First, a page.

“Food Flags” Tell Tales About Global Nutrition & Health

A recent photo exhibit at the Sydney International Food Festival tells an interesting tale about culture, cuisine and by extension, health.

Whybin/TWBA, a cutting-edge Australian ad agency, reproduced flags of 18 different nations, using the foods most commonly associated with those nations in popular imagination.BrasilFoodFlag

Japan’s rising sun flag, for example, is represented as a circular slab of deep red maguro tuna, atop a bed of sushi rice. Vietnam’s flag features a slice of bright yellow starfruit in a field of maroon rambutans and lychees. India vast culinary heritage is represented by vibrant orange chicken tikka masala, atop a band of basmati rice, and a deep green strip of cheera thoran (spinach curry).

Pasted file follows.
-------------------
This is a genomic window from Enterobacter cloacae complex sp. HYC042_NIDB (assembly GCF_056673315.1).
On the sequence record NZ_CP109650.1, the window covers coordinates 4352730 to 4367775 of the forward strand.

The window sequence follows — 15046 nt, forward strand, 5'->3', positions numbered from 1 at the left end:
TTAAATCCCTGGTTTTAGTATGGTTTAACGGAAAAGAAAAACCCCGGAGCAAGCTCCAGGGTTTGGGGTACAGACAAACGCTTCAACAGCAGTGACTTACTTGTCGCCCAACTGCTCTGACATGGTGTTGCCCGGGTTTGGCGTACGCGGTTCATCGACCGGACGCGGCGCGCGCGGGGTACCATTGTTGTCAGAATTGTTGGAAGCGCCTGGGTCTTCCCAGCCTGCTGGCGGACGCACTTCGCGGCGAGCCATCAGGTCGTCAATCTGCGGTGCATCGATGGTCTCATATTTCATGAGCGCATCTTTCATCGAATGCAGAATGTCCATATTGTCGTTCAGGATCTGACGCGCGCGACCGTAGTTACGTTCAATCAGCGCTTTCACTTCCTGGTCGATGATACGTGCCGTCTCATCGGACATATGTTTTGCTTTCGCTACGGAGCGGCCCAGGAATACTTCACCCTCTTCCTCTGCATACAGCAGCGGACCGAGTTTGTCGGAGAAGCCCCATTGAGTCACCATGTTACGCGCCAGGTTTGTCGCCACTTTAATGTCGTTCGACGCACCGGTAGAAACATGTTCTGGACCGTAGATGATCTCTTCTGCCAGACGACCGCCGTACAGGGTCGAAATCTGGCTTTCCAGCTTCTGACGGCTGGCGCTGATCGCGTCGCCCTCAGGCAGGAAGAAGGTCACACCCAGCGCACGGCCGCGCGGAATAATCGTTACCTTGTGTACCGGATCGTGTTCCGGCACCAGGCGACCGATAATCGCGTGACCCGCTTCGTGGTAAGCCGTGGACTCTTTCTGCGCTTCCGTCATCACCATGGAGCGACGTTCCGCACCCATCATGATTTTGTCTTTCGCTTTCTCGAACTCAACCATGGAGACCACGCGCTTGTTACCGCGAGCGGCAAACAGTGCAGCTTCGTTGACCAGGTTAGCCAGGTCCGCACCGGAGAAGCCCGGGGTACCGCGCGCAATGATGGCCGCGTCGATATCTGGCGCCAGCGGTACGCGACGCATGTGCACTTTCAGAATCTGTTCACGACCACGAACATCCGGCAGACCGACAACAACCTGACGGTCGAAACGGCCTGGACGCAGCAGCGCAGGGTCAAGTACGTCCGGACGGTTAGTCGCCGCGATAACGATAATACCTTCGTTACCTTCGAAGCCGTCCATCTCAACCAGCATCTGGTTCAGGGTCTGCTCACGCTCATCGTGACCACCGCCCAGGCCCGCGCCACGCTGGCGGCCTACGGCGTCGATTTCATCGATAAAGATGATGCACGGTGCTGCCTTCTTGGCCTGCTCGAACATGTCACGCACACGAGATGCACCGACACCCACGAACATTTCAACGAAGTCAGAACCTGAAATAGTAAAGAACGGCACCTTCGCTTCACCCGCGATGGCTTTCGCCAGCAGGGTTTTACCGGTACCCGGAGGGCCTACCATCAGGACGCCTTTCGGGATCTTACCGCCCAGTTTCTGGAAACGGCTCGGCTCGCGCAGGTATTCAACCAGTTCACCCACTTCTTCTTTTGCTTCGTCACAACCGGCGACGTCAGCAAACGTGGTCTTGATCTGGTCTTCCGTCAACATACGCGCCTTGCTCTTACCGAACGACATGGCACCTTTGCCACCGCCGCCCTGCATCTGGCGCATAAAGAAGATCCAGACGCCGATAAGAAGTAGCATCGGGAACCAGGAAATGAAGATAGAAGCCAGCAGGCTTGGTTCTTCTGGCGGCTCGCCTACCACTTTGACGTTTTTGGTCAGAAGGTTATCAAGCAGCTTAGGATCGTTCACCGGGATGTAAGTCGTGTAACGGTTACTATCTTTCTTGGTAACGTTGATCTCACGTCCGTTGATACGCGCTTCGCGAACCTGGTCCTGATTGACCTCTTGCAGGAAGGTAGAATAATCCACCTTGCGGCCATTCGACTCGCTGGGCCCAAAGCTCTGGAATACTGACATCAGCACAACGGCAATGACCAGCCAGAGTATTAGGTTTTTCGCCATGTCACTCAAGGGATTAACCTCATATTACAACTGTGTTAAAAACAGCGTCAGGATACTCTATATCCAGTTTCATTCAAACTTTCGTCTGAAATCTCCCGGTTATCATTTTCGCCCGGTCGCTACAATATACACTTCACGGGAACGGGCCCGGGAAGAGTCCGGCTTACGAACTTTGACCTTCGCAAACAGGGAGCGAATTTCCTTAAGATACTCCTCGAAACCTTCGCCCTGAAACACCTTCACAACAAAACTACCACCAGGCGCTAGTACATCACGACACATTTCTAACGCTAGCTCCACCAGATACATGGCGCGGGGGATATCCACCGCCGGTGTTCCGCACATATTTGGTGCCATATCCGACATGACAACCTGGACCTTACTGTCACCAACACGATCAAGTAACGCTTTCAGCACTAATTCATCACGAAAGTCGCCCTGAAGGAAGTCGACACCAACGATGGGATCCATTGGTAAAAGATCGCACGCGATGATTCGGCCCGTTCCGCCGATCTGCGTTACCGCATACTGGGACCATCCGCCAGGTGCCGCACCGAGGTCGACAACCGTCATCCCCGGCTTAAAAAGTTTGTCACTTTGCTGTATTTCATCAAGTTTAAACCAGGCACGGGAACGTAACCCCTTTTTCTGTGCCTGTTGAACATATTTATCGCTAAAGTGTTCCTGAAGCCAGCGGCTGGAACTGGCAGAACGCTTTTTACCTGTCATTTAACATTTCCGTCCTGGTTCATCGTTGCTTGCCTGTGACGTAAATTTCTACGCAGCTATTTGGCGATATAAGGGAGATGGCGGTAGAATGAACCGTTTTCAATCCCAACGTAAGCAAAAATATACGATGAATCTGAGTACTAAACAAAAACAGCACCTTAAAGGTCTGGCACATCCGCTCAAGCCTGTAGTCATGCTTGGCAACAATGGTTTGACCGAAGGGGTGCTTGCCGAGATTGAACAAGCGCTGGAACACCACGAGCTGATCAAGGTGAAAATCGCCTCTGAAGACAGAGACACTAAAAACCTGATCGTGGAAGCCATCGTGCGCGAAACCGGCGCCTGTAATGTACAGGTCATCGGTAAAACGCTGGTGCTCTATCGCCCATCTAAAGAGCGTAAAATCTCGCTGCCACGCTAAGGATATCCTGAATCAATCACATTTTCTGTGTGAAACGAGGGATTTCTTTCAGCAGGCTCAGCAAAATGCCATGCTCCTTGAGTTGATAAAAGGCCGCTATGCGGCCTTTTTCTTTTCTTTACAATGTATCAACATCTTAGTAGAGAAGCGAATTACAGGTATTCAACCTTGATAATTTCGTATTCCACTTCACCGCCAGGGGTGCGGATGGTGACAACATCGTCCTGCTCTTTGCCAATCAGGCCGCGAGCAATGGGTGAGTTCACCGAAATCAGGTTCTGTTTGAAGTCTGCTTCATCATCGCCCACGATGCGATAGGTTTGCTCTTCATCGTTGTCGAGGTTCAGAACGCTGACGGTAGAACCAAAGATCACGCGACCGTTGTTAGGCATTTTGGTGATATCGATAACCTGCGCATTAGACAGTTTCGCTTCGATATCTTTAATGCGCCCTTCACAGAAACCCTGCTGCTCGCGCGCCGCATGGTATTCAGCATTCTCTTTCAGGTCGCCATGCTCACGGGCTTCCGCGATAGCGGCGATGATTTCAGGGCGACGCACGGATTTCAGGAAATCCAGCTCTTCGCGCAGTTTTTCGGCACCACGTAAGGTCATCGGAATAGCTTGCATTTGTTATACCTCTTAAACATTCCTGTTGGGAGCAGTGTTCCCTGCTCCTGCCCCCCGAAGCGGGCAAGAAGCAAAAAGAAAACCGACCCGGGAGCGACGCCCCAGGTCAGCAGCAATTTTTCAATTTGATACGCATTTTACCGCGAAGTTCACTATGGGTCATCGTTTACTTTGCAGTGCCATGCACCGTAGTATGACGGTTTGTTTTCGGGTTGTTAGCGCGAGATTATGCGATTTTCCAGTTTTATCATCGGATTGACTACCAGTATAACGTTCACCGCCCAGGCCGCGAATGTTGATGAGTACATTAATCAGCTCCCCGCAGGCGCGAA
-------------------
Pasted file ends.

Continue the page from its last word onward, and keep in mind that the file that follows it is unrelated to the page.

Brasil is all about the fruit: half a purple passionfruit atop a diamond slab of pineapple, centered on sliced limes and banana leaf. Italy is a vertical stripe of spaghetti, flanked by brilliant green basil and crimson tomatoes.

US FoodFlagThe UK’s Union Jack is rendered in red and blue jams on a scone spread with cream. France’s Tricoleur is done up in blue cheese, brie and red grapes.

What about Old Glory? The Aussie agency represented the Stars & Stripes with hot dogs, buns and mustard. Their own Australian flag was created as a meat pie.

Granted the artists were stereotyping, and constrained to food choices that matched the flags’ colors. Nonetheless, the exhibit manages to say a lot—without words– about nutrition and health up and down the global food chain.

Taste a sampling of Whybin’s “Food Flag” smorgasbord on Marvelous, a website that spotlights intriguing artwork and photography from around the world.


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